BA in Sociology/Anthropology
Department Web site
The Sociology and Anthropology department on Pace University’s New York City campus offers a Bachelor of Arts degree in Sociology/Anthropology, as well as a minor. The minor is offered on both New York City and Pleasantville campuses.
Sociology is the study of the impact of structural and cultural forces upon individuals and groups in contemporary society. Anthropology is the ethnographic, holistic and comparative study of one’s own society and that of other societies throughout the world. The disciplines of sociology and anthropology have many commonalities: both investigate the social world we inhabit and explain how human behaviors relate to culture and society.
Once limited to the study of small-scale communities in non-industrial societies, the field of anthropology has expanded its scope to now include a variety of communities and cultures such as ethnic groups in the United States, factory workers in Europe, brokers on Wall Street, indigenous groups in South America, and tribes in the Kalahari desert. Contemporary sociological research has shed light on racial bias in mortgage lending, the mating and dating habits of city residents, the global development of the industrial food system, and how and why revolutions occur.
Our program offers a breadth of focus; students can choose from a broad spectrum of classes ranging from consumer behavior in American society to the sociology of torture, from ethnography in the city to forensic anthropology. The blend of intriguing coursework, challenging research, and rewarding internships provide students with a dynamic and practical understanding of the diverse social and cultural world in which we live.
BA in Sociology/Anthropology
Our unique blend of intriguing coursework, challenging research, and rewarding internships will provide you with a dynamic and practical understanding of the diverse social and cultural world in which we live.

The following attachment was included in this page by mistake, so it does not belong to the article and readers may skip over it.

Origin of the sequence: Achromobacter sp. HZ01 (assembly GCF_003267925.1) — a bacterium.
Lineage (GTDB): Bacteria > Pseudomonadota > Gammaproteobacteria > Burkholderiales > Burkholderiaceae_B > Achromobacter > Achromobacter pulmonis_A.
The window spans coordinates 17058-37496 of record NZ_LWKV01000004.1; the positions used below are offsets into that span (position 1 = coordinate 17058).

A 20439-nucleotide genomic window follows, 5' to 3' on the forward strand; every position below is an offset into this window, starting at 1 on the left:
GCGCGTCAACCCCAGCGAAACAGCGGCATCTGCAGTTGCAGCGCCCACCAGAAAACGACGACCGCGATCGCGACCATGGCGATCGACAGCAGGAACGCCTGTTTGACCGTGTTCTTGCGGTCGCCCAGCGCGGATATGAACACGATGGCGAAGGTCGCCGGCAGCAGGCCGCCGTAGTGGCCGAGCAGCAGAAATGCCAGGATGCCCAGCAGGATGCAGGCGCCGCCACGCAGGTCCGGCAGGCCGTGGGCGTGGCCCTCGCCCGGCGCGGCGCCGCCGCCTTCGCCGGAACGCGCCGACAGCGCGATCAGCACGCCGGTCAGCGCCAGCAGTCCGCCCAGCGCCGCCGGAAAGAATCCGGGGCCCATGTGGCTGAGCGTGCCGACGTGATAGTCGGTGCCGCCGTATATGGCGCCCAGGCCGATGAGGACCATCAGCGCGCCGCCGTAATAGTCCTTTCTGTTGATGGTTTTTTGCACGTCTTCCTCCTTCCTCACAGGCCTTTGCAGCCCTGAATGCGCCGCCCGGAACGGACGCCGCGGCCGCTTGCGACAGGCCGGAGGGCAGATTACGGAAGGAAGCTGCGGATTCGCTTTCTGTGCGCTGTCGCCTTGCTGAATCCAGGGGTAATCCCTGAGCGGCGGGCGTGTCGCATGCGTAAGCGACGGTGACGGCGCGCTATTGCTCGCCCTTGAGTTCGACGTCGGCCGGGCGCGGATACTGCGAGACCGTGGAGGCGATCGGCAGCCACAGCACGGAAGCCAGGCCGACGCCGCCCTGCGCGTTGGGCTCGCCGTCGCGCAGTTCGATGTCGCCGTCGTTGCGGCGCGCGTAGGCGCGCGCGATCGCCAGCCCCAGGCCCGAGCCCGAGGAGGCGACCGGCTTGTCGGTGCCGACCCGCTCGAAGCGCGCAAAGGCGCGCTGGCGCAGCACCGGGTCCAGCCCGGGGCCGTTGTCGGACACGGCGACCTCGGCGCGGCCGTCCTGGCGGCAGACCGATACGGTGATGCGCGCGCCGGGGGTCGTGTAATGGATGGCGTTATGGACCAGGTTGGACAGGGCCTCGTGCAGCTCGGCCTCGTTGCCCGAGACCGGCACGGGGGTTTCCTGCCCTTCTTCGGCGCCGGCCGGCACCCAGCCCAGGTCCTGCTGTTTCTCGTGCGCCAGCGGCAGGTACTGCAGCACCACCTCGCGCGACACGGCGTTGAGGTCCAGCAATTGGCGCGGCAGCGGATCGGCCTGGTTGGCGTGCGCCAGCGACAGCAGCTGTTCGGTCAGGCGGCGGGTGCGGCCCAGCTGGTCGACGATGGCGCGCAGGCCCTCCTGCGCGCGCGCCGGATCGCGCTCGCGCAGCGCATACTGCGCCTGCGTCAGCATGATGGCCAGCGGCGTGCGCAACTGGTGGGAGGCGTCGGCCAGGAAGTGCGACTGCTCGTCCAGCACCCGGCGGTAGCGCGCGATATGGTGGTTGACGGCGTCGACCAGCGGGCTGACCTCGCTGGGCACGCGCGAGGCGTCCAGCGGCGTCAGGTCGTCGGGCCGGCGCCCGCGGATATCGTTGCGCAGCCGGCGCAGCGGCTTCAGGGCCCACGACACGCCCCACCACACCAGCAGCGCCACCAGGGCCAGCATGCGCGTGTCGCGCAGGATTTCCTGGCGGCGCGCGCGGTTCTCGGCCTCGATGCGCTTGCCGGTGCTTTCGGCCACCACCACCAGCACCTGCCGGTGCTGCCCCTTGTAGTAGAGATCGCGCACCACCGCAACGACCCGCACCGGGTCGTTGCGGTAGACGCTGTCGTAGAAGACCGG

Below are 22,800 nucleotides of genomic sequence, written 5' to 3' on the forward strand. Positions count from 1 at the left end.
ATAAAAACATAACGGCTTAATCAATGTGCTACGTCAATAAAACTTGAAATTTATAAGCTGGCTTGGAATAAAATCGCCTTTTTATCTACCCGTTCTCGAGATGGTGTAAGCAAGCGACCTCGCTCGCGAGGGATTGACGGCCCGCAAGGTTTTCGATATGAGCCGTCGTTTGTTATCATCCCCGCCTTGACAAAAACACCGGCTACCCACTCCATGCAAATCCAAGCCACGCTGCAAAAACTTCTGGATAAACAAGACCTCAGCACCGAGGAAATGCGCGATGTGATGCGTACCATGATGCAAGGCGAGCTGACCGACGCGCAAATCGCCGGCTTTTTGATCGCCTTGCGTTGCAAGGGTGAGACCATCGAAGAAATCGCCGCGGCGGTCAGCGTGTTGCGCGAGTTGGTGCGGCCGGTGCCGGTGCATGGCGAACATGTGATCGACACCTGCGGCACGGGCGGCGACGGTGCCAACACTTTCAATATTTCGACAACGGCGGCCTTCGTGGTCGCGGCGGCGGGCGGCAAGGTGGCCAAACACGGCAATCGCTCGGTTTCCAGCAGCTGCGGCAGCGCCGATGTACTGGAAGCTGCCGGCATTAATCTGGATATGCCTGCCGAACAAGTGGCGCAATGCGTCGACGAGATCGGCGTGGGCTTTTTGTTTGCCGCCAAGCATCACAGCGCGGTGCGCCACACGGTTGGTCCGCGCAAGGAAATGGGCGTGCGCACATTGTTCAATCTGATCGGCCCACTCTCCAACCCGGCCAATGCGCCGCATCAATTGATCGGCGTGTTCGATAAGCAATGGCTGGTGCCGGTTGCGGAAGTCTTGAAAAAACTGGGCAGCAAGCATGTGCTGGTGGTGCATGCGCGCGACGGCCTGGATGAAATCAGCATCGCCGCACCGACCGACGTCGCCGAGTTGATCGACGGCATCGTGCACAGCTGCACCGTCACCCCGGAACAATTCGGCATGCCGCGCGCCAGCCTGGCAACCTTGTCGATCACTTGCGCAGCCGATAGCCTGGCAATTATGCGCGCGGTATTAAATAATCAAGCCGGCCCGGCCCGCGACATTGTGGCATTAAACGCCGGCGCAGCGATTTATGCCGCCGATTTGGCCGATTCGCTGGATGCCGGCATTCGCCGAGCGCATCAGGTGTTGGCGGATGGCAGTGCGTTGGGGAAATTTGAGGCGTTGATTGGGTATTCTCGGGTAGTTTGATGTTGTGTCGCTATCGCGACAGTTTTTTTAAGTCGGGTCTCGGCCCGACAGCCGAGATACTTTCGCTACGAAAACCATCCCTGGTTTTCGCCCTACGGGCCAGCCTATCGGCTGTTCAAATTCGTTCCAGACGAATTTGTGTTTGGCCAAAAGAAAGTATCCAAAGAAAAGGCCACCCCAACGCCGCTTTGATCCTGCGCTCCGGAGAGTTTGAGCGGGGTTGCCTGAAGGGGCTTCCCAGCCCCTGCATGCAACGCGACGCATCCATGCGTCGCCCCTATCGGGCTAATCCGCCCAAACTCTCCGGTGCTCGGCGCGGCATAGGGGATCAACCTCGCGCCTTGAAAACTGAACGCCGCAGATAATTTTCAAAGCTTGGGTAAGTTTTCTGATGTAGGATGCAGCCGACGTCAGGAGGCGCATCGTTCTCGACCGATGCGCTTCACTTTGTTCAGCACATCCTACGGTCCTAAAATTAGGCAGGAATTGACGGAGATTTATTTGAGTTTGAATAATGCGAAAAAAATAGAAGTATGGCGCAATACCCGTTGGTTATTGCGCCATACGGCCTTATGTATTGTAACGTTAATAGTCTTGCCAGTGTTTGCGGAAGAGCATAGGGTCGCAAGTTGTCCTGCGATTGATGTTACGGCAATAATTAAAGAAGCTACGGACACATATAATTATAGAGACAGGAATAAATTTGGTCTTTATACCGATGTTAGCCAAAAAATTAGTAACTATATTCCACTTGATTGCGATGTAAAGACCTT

Many sociology/anthropology graduates choose to pursue graduate degrees. Those with master’s degrees are typically qualified to teach at the secondary/high-school level, or in community colleges. Those with PhDs can teach at four-year colleges and universities, and normally are required to maintain an active research agenda.
We believe that our sociology and anthropology program offers students the opportunity to acquire unique skills that make for highly competitive candidates on the job market.
Ida Dupont (PhD in Criminal Justice, City University of New York). Professor Dupont’s research and teaching interests focus on gender, crime and violence, and structures of the family.
Amy Foerster (PhD in Sociology, Cornell University). Professor Foerster’s research and teaching interests focus on immigration, popular culture and the sociology of organizations.
Judith Pajo (PhD in Anthropology, University of California, Irvine). Professor Pajo’s research and teaching interests focus on environmental anthropology, the anthropology of Europe, and political and economic anthropology.
Roger Salerno (PhD in Sociology, New York University). Professor Salerno’s research and teaching interests focus on social psychology, sociological and psychoanalytic theory and the history of sociology.
Andrea Voyer (PhD in Sociology, University of Wisconsin, Madison). Professor Voyer’s research and teaching interests focus on immigration and integration, race and ethnicity, urban sociology and sociological theory.
Marie Werner (MA in Sociology, Fordham University; MSW in Social Work, Columbia University; EdD Teachers’ College, Columbia University). Professor Werner’s research and teaching interests focus on race and ethnicity, social class and human services/social work.
In cooperation with the Career Services office at Pace University, the department offers academic credit for most internship placements. Students have been appointed to internships at esteemed institutions such as the American Museum of Natural History, the United Nations, Planned Parenthood, Black Entertainment Television, the New Shul, the Henry Street Settlement, and many more.
Sociologists and anthropologists are involved in a wide variety of applied fields: social work; city planning; labor organizing; museum management; human resource management; grants development; police and legal services and public health work. They can be found in human rights groups and community-based service organizations such as Amnesty International, CARE, the Parks Council and a host of advocacy groups around the world. Some even write marketing strategies for McDonald’s restaurants!